HangZhou Night Net

‘Facebook creep’ border guard may not be off payroll

Friday, August 24th, 2018

A B.C. border guard who used passport details to hit on women through Facebook is no longer on duty, according to the Canada Border Services Agency.

But the CBSA refuses to say if he’s still receiving a paycheque.

On Wednesday, The Vancouver Sun reported the details of an internal CBSA investigation which found that "on numerous occasions" a border guard e-mailed himself the names and photographs of attractive women so he could hit on them later on Facebook.

The behaviour came to light only after a married woman complained to the CBSA that the guard tried to contact her through Facebook just hours after she came through his inspection line.

"I don’t mean to creep you out," the guard wrote the woman on Facebook. "I met you and thought you were stunning and if you are the person I think you are we kinda shared a chemistry. I thought it might be worth a shot to see if I could find you, but I can’t just come out and tell you where or when because if you object to me befriending you I could get into trouble."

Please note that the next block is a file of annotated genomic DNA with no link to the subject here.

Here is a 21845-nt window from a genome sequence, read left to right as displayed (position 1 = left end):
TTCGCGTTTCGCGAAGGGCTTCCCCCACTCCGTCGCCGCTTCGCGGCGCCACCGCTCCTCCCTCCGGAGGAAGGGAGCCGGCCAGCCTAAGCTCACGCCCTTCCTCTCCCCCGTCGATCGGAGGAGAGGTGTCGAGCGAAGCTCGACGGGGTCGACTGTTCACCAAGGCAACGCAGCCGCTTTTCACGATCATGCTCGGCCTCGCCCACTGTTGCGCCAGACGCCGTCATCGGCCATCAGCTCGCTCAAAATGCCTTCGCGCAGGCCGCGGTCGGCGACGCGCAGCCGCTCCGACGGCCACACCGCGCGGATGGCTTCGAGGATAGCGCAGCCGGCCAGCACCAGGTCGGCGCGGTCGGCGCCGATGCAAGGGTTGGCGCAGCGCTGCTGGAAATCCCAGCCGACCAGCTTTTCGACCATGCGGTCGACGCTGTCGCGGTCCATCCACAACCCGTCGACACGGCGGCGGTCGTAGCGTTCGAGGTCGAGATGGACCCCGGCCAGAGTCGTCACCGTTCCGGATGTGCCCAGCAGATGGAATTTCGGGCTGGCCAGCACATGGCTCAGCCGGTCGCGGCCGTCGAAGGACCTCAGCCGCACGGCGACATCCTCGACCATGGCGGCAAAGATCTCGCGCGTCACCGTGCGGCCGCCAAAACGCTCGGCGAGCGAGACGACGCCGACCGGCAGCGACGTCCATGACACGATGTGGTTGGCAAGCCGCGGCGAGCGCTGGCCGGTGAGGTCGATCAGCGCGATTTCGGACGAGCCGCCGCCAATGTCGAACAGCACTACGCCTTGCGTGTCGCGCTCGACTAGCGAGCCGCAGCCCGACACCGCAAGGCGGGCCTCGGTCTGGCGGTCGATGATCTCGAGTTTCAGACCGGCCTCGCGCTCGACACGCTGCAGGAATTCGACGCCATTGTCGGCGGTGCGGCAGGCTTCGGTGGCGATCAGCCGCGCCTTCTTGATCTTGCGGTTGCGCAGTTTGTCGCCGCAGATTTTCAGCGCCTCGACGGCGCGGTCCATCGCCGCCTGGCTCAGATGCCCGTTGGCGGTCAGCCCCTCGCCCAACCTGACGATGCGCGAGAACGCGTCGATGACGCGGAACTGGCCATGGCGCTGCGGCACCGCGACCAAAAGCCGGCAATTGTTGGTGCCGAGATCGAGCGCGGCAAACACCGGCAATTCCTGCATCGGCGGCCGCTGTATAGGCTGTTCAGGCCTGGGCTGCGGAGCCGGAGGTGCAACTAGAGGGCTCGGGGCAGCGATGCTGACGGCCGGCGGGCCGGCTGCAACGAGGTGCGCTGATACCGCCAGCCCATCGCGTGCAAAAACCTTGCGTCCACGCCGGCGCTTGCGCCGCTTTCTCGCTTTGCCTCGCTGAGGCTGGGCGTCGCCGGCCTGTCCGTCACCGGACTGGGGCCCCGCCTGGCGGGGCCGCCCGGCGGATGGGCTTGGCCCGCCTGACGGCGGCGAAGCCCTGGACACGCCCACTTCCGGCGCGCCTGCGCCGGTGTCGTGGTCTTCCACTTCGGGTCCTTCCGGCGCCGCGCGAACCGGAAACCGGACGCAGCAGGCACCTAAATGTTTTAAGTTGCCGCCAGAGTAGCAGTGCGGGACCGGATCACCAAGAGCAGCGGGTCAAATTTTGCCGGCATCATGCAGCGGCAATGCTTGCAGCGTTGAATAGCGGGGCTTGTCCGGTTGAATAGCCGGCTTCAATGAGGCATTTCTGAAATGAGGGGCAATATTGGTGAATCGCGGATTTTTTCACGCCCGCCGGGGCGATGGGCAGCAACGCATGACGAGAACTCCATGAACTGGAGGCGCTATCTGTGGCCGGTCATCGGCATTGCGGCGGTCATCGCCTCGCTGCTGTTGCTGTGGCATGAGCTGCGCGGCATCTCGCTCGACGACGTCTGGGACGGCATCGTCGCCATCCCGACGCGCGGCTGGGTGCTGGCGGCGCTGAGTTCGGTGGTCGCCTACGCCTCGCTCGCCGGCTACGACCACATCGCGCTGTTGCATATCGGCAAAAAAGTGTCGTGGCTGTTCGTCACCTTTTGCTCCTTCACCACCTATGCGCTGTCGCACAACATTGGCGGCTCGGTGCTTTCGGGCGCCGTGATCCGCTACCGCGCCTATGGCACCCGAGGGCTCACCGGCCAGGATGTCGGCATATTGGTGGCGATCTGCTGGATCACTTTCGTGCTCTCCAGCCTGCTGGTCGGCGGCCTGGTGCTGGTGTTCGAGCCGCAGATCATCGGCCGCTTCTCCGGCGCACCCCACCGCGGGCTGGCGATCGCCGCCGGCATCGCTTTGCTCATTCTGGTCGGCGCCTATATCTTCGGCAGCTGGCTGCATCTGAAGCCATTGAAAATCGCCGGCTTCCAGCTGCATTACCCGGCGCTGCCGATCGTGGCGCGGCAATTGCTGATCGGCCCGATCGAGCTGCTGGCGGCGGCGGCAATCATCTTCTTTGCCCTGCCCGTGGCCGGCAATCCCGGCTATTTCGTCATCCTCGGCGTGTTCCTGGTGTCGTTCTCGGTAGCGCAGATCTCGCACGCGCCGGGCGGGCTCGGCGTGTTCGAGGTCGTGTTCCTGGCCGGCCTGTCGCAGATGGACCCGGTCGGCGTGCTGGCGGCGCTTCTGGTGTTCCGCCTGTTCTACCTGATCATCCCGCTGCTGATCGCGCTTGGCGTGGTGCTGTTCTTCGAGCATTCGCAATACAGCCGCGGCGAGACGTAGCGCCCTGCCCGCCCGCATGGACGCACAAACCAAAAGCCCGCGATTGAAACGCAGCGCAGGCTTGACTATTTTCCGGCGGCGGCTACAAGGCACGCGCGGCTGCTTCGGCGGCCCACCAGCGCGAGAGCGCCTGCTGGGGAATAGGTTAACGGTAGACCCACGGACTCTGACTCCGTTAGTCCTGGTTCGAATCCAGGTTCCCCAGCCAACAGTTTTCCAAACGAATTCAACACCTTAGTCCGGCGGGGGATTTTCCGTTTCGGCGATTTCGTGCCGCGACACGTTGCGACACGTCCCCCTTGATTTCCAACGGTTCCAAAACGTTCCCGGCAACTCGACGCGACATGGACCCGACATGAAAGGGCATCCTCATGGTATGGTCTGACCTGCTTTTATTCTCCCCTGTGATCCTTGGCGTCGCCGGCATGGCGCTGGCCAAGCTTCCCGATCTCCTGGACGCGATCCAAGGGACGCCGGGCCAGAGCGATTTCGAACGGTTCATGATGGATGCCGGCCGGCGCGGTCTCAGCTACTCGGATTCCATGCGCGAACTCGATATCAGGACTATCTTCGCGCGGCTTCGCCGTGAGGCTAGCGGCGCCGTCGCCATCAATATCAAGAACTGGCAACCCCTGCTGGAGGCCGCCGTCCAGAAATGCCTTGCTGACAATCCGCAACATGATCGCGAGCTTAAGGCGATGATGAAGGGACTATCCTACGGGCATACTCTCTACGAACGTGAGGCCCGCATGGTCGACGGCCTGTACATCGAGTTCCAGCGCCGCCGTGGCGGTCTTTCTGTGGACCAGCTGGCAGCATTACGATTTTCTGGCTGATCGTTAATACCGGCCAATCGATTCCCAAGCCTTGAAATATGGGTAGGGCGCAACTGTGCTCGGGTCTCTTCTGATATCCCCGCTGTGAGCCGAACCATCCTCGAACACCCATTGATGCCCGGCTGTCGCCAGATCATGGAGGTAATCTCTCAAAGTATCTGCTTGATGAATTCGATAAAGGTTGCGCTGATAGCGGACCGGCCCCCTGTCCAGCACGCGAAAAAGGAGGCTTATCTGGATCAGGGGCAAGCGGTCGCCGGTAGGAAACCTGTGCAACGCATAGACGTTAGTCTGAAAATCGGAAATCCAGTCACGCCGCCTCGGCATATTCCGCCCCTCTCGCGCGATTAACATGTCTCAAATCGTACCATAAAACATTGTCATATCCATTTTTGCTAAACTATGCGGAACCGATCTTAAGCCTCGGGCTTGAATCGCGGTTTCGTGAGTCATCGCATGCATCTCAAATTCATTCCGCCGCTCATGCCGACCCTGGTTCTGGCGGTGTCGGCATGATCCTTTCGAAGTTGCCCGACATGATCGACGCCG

The CBSA did not respond to The Sun’s questions about the guard by the paper’s deadline on Tuesday.

However, CBSA spokeswoman Hannah Mahoney has since emailed The Sun a statement that "behaviour of this nature is clearly inappropriate" and that "the border services officer in question is no longer performing his duties, pending the outcome of the investigation."

The Sun asked Mahoney to clarify if that meant the guard had been suspended — and, if so, whether the suspension is with or without pay.

Mahoney refused to say, stating in a second e-mail: "The Privacy Act prevents me from speaking to any further details about this situation".

The CBSA’s statement said it doesn’t hesitate to take disciplinary measures against misbehaving staff, "up to and including termination of employment".